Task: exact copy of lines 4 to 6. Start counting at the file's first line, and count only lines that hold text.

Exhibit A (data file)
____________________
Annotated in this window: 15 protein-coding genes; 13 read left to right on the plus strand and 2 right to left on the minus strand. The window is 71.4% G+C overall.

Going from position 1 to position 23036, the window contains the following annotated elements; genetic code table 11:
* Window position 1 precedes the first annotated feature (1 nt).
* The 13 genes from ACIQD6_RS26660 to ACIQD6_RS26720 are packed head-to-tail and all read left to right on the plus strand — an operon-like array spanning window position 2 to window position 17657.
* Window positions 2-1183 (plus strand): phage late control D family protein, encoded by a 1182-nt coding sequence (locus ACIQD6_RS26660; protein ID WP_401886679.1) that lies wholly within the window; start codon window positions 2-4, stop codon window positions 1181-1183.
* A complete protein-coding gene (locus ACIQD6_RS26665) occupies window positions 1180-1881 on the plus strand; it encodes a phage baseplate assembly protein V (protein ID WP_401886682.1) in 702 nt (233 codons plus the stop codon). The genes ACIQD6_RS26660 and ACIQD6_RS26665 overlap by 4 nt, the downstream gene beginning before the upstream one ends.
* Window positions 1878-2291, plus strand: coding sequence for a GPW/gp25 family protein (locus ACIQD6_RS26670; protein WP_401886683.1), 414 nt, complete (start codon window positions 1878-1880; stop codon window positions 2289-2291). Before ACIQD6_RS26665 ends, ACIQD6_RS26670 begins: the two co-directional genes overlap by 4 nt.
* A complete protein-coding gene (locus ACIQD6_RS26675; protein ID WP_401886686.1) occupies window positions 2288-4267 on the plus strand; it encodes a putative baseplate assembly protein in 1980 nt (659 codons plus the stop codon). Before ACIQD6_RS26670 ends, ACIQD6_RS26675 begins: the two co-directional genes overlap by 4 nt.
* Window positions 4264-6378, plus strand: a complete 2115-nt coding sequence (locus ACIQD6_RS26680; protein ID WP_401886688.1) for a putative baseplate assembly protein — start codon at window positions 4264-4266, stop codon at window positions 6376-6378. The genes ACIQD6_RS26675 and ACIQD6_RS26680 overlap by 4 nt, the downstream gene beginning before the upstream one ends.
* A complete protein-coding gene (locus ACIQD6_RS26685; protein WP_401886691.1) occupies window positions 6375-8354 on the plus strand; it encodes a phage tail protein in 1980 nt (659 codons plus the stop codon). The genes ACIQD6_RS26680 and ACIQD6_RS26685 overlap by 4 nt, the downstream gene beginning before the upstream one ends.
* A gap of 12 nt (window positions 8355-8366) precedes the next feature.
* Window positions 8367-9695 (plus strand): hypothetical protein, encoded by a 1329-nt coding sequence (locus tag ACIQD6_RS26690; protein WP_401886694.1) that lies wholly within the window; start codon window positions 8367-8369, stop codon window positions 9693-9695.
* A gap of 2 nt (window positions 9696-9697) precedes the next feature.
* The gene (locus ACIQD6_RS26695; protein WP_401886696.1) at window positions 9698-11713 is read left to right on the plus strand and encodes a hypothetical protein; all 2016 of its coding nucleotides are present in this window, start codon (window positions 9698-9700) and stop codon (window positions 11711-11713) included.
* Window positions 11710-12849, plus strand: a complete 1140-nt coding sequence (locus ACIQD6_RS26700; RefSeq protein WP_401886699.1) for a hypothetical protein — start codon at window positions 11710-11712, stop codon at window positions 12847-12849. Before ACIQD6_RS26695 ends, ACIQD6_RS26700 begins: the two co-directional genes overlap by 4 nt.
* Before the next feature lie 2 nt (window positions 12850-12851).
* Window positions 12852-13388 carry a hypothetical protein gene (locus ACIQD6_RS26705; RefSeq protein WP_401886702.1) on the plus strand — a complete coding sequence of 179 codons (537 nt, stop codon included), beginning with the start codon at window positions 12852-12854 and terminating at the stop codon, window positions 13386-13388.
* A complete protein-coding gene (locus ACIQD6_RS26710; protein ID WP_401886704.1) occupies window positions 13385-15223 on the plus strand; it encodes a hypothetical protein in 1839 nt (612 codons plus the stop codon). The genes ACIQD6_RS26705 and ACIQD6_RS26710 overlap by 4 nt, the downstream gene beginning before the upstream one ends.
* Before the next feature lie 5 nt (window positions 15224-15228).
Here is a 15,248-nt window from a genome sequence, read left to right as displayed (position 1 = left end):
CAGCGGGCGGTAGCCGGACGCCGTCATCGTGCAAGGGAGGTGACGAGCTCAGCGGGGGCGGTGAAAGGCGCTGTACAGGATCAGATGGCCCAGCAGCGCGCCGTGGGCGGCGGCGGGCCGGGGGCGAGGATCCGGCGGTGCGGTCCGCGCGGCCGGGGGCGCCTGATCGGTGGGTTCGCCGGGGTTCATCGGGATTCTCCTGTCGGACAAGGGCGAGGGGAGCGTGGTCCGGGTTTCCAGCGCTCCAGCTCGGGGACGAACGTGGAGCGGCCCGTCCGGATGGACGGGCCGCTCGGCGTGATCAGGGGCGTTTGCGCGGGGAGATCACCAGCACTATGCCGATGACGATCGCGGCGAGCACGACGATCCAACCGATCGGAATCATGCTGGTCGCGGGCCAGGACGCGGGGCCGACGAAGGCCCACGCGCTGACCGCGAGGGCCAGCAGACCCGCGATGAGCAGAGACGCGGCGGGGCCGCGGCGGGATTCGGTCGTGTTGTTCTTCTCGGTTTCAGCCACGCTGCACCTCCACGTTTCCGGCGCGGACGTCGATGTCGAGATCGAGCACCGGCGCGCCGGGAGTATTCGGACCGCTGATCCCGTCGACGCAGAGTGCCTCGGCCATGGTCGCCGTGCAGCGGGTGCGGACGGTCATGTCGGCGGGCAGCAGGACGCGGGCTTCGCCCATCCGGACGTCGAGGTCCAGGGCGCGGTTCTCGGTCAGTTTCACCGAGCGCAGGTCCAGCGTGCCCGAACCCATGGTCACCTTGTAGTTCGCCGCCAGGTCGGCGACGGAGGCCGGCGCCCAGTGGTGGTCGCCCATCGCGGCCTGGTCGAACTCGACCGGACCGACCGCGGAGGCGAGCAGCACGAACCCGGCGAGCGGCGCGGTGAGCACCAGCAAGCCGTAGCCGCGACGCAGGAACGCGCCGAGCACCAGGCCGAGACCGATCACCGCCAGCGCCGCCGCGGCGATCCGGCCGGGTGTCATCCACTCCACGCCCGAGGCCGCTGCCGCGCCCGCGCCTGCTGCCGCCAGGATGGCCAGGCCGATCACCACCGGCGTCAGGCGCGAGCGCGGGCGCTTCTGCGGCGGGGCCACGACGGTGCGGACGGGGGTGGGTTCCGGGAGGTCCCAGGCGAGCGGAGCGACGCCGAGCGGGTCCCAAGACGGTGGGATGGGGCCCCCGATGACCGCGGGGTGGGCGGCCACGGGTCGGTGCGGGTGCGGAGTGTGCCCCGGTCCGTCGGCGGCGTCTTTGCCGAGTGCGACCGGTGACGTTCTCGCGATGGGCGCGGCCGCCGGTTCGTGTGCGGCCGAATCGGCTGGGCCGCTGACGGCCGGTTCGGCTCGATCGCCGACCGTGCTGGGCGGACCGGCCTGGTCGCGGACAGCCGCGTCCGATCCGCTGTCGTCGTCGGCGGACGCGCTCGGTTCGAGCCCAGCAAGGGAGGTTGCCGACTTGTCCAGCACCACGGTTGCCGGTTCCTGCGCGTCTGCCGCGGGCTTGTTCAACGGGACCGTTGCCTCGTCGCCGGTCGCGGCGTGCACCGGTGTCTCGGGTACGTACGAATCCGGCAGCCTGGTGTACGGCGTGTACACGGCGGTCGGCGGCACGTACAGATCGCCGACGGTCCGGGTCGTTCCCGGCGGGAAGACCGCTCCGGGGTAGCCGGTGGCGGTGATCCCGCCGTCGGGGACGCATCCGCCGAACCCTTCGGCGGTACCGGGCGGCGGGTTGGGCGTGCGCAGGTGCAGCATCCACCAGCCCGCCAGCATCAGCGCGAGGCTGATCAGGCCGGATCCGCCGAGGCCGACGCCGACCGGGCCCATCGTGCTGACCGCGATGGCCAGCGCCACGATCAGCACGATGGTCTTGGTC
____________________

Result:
* The 13 genes from ACIQD6_RS26660 to ACIQD6_RS26720 are packed head-to-tail and all read left to right on the plus strand — an operon-like array spanning window position 2 to window position 17657.
* Window positions 2-1183 (plus strand): phage late control D family protein, encoded by a 1182-nt coding sequence (locus ACIQD6_RS26660; protein ID WP_401886679.1) that lies wholly within the window; start codon window positions 2-4, stop codon window positions 1181-1183.
* A complete protein-coding gene (locus ACIQD6_RS26665) occupies window positions 1180-1881 on the plus strand; it encodes a phage baseplate assembly protein V (protein ID WP_401886682.1) in 702 nt (233 codons plus the stop codon). The genes ACIQD6_RS26660 and ACIQD6_RS26665 overlap by 4 nt, the downstream gene beginning before the upstream one ends.